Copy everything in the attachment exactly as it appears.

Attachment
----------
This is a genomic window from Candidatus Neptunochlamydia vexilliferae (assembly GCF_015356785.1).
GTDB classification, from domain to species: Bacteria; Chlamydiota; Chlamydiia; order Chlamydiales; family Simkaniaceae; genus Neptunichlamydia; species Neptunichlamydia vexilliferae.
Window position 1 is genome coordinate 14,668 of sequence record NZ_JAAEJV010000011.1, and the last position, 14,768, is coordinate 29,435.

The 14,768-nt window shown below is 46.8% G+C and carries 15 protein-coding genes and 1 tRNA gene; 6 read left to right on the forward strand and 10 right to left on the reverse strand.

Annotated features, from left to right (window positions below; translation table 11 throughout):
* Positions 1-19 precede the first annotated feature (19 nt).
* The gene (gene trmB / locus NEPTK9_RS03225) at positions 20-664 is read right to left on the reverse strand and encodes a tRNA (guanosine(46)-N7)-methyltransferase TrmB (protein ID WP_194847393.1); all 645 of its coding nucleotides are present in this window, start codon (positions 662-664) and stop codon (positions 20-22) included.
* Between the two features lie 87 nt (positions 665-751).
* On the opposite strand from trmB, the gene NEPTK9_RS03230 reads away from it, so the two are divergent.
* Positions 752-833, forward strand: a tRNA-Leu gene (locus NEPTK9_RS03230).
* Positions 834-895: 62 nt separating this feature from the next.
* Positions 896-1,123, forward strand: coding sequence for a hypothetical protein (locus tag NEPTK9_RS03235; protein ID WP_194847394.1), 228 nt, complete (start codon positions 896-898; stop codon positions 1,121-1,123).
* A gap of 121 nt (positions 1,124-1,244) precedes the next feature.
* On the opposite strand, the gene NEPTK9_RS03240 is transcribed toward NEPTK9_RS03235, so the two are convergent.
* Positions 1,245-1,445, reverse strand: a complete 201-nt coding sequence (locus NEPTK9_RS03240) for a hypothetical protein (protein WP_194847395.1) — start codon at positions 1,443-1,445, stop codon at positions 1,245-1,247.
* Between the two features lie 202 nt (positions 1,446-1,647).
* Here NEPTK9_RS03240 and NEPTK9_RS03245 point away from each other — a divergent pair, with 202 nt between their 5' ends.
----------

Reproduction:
This is a genomic window from Candidatus Neptunochlamydia vexilliferae (assembly GCF_015356785.1).
GTDB classification, from domain to species: Bacteria; Chlamydiota; Chlamydiia; order Chlamydiales; family Simkaniaceae; genus Neptunichlamydia; species Neptunichlamydia vexilliferae.
Window position 1 is genome coordinate 14,668 of sequence record NZ_JAAEJV010000011.1, and the last position, 14,768, is coordinate 29,435.

The 14,768-nt window shown below is 46.8% G+C and carries 15 protein-coding genes and 1 tRNA gene; 6 read left to right on the forward strand and 10 right to left on the reverse strand.

Annotated features, from left to right (window positions below; translation table 11 throughout):
* Positions 1-19 precede the first annotated feature (19 nt).
* The gene (gene trmB / locus NEPTK9_RS03225) at positions 20-664 is read right to left on the reverse strand and encodes a tRNA (guanosine(46)-N7)-methyltransferase TrmB (protein ID WP_194847393.1); all 645 of its coding nucleotides are present in this window, start codon (positions 662-664) and stop codon (positions 20-22) included.
* Between the two features lie 87 nt (positions 665-751).
* On the opposite strand from trmB, the gene NEPTK9_RS03230 reads away from it, so the two are divergent.
* Positions 752-833, forward strand: a tRNA-Leu gene (locus NEPTK9_RS03230).
* Positions 834-895: 62 nt separating this feature from the next.
* Positions 896-1,123, forward strand: coding sequence for a hypothetical protein (locus tag NEPTK9_RS03235; protein ID WP_194847394.1), 228 nt, complete (start codon positions 896-898; stop codon positions 1,121-1,123).
* A gap of 121 nt (positions 1,124-1,244) precedes the next feature.
* On the opposite strand, the gene NEPTK9_RS03240 is transcribed toward NEPTK9_RS03235, so the two are convergent.
* Positions 1,245-1,445, reverse strand: a complete 201-nt coding sequence (locus NEPTK9_RS03240) for a hypothetical protein (protein WP_194847395.1) — start codon at positions 1,443-1,445, stop codon at positions 1,245-1,247.
* Between the two features lie 202 nt (positions 1,446-1,647).
* Here NEPTK9_RS03240 and NEPTK9_RS03245 point away from each other — a divergent pair, with 202 nt between their 5' ends.